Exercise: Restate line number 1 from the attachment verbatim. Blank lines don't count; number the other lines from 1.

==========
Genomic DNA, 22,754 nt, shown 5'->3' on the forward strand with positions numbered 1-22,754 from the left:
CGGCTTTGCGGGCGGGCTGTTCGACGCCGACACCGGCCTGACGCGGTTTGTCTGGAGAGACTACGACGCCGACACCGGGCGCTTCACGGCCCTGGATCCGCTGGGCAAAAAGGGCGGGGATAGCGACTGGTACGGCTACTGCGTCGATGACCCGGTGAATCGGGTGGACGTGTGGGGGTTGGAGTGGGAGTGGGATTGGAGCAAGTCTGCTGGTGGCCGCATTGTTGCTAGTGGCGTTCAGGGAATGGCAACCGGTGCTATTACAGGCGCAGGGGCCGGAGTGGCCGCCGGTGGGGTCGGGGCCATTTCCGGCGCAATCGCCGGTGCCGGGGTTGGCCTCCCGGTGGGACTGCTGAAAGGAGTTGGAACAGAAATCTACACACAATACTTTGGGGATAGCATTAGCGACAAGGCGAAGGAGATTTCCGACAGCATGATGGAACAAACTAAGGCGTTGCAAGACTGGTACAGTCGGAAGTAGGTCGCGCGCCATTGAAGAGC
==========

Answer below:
Genomic DNA, 22,754 nt, shown 5'->3' on the forward strand with positions numbered 1-22,754 from the left: